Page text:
BISMARCK — At the epicenter of the nation's COVID-19 outbreak, the virus complicates nearly every aspect of life — including travel.
Public health experts have strongly advised Americans to refrain from holiday gatherings with members of multiple households, saying a bump in COVID-19 cases resulting from Thanksgiving dinners could overwhelm hospitals across the country. Still, more than 3 million air travelers passed through TSA security checkpoints from Friday, Nov. 20, to Sunday, Nov. 22 — the most of any three-day period during the pandemic.
But with COVID-19 infection rates rising, some states have put in place mandatory quarantine periods and testing requirements for travelers deemed "high-risk." North Dakotans, South Dakotans and Minnesotans fall in this category for most states that have implemented restrictions due to the high degree of community spread in the Upper Midwest.
The Northeast, which was battered by the virus in the spring, has mostly tried to seal off the rapidly growing outbreaks in the rest of the country.
Visitors to New York from most states must present proof of a negative test upon arrival, then quarantine for three days and then test negative again before leaving quarantine.
Vermont and New Hampshire require visitors from outside New England to quarantine for at least a week before seeking a test and leaving quarantine if it's negative.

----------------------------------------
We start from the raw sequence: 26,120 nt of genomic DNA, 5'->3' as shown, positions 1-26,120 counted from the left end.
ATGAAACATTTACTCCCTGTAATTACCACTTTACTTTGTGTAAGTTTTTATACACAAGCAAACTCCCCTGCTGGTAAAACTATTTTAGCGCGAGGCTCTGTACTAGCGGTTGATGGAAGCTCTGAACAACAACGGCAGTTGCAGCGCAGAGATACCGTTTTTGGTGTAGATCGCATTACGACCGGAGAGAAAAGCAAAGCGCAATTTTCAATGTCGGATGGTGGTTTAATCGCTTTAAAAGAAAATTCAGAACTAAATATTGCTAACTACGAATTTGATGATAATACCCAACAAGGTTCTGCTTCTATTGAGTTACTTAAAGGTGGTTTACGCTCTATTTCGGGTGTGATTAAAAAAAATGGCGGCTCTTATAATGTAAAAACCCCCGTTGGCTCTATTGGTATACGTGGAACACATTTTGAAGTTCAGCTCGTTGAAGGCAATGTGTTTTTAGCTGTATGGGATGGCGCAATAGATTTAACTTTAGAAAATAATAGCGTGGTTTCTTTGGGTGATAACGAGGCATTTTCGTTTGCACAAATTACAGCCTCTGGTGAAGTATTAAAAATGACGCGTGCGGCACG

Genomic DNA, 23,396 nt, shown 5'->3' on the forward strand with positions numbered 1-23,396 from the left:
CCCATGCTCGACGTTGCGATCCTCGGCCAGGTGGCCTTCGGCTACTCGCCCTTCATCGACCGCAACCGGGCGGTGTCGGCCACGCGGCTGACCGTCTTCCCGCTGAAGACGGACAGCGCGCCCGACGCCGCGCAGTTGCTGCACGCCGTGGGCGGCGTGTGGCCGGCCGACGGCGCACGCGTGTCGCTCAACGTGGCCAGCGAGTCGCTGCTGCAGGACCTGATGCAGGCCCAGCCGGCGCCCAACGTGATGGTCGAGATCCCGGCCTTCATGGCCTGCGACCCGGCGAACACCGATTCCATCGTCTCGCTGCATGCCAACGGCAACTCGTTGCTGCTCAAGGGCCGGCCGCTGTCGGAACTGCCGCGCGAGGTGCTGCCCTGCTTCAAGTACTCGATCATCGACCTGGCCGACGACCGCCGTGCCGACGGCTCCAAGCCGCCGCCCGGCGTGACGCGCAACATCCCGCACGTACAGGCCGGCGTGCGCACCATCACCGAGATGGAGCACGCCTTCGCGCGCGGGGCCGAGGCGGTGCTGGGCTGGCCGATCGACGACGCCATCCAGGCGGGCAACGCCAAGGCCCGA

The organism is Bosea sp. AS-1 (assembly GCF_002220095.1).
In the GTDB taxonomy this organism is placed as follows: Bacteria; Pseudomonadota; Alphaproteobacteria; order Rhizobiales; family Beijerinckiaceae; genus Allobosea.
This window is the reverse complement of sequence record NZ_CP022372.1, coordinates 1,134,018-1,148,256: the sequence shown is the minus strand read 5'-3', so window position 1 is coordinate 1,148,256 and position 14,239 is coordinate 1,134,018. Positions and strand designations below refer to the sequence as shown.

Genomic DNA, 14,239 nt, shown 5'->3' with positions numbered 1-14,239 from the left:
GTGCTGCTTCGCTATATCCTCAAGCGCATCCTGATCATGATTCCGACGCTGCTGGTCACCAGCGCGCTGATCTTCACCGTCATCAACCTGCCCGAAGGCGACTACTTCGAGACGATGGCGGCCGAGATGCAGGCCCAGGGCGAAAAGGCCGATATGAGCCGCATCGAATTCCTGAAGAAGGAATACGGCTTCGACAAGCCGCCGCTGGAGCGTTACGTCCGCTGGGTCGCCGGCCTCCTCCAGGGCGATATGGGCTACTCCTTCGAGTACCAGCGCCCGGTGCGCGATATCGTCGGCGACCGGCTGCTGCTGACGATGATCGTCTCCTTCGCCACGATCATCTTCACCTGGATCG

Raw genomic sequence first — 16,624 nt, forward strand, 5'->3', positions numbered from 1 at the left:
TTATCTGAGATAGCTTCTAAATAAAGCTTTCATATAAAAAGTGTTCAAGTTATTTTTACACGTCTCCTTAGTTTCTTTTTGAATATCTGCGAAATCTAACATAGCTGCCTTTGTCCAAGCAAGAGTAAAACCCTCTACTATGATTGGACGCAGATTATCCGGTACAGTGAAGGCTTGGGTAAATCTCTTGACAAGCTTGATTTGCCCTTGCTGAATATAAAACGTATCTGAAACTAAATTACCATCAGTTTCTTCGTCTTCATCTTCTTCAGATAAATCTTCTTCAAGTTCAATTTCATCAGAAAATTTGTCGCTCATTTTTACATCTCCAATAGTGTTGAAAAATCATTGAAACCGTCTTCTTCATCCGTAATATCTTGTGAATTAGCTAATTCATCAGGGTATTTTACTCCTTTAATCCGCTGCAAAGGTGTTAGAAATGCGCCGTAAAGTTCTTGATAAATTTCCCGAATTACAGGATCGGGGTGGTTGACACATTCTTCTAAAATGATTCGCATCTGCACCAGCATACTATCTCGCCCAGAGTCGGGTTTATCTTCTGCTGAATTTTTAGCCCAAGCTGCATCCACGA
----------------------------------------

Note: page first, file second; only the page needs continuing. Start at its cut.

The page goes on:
Pennsylvania, Massachusetts, Rhode Island, Connecticut and Maine all have instituted mandatory quarantine periods for visitors that can be avoided with proof of a recent negative test.
Travelers from any other state to Alaska or Hawaii must show officials evidence of a negative test to avoid a quarantine requirement.
For months, New Mexico has maintained some of the strictest travel requirements in the country. All visitors to the Land of Enchantment must quarantine for two weeks no matter how recently they may have tested negative for the virus.
Visitors to the District of Columbia must present proof of a negative test upon arrival and then get tested again three to five days later to avoid a quarantine period. The city of Chicago requires a two-week quarantine for visitors from North Dakota, South Dakota, Minnesota and eight other states with severe COVID-19 outbreaks.
North Dakota has no travel restrictions of its own, though health officials say sick or recently sick residents shouldn't travel.
South Dakota has no statewide travel restrictions, but several American Indian tribes have shut down highway routes for the general public on their reservations.
Minnesota has no hard restrictions, but out-of-state travel is "highly discouraged" by health officials, and residents are asked to quarantine for two weeks upon returning to the state from elsewhere.